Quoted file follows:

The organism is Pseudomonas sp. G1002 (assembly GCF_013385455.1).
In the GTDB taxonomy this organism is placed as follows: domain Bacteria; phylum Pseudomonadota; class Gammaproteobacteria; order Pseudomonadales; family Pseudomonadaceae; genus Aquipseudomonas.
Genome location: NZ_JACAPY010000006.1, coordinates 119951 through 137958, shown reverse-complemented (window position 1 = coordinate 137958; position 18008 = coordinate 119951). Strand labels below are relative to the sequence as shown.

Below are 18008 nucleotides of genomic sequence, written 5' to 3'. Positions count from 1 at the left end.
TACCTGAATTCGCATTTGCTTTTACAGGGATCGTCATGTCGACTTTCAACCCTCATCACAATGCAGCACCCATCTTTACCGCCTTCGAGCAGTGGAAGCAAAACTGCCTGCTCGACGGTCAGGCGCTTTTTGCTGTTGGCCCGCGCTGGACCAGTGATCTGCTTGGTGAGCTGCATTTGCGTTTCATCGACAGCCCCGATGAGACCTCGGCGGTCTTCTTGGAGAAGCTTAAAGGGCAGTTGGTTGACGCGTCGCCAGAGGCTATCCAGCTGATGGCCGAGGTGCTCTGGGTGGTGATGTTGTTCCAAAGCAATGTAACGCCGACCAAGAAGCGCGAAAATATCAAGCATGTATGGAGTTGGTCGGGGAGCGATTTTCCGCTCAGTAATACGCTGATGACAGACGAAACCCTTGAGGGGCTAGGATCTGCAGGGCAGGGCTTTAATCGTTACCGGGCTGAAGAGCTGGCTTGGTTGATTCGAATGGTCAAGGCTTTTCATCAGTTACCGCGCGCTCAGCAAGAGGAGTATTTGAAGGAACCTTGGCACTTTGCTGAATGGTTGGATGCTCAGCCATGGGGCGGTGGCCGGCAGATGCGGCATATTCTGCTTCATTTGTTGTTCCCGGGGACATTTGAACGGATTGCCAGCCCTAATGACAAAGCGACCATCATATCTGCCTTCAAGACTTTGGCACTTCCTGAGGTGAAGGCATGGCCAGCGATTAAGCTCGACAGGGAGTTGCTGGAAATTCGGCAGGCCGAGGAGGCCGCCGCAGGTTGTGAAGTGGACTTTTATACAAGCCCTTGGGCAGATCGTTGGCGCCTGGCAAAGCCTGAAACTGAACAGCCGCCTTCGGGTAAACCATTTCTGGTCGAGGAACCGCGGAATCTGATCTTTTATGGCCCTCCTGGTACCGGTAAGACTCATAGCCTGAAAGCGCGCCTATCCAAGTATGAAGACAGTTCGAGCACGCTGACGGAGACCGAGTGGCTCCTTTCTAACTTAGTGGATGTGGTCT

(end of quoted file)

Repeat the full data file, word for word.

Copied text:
The organism is Pseudomonas sp. G1002 (assembly GCF_013385455.1).
In the GTDB taxonomy this organism is placed as follows: domain Bacteria; phylum Pseudomonadota; class Gammaproteobacteria; order Pseudomonadales; family Pseudomonadaceae; genus Aquipseudomonas.
Genome location: NZ_JACAPY010000006.1, coordinates 119951 through 137958, shown reverse-complemented (window position 1 = coordinate 137958; position 18008 = coordinate 119951). Strand labels below are relative to the sequence as shown.

Below are 18008 nucleotides of genomic sequence, written 5' to 3'. Positions count from 1 at the left end.
TACCTGAATTCGCATTTGCTTTTACAGGGATCGTCATGTCGACTTTCAACCCTCATCACAATGCAGCACCCATCTTTACCGCCTTCGAGCAGTGGAAGCAAAACTGCCTGCTCGACGGTCAGGCGCTTTTTGCTGTTGGCCCGCGCTGGACCAGTGATCTGCTTGGTGAGCTGCATTTGCGTTTCATCGACAGCCCCGATGAGACCTCGGCGGTCTTCTTGGAGAAGCTTAAAGGGCAGTTGGTTGACGCGTCGCCAGAGGCTATCCAGCTGATGGCCGAGGTGCTCTGGGTGGTGATGTTGTTCCAAAGCAATGTAACGCCGACCAAGAAGCGCGAAAATATCAAGCATGTATGGAGTTGGTCGGGGAGCGATTTTCCGCTCAGTAATACGCTGATGACAGACGAAACCCTTGAGGGGCTAGGATCTGCAGGGCAGGGCTTTAATCGTTACCGGGCTGAAGAGCTGGCTTGGTTGATTCGAATGGTCAAGGCTTTTCATCAGTTACCGCGCGCTCAGCAAGAGGAGTATTTGAAGGAACCTTGGCACTTTGCTGAATGGTTGGATGCTCAGCCATGGGGCGGTGGCCGGCAGATGCGGCATATTCTGCTTCATTTGTTGTTCCCGGGGACATTTGAACGGATTGCCAGCCCTAATGACAAAGCGACCATCATATCTGCCTTCAAGACTTTGGCACTTCCTGAGGTGAAGGCATGGCCAGCGATTAAGCTCGACAGGGAGTTGCTGGAAATTCGGCAGGCCGAGGAGGCCGCCGCAGGTTGTGAAGTGGACTTTTATACAAGCCCTTGGGCAGATCGTTGGCGCCTGGCAAAGCCTGAAACTGAACAGCCGCCTTCGGGTAAACCATTTCTGGTCGAGGAACCGCGGAATCTGATCTTTTATGGCCCTCCTGGTACCGGTAAGACTCATAGCCTGAAAGCGCGCCTATCCAAGTATGAAGACAGTTCGAGCACGCTGACGGAGACCGAGTGGCTCCTTTCTAACTTAGTGGATGTGGTCT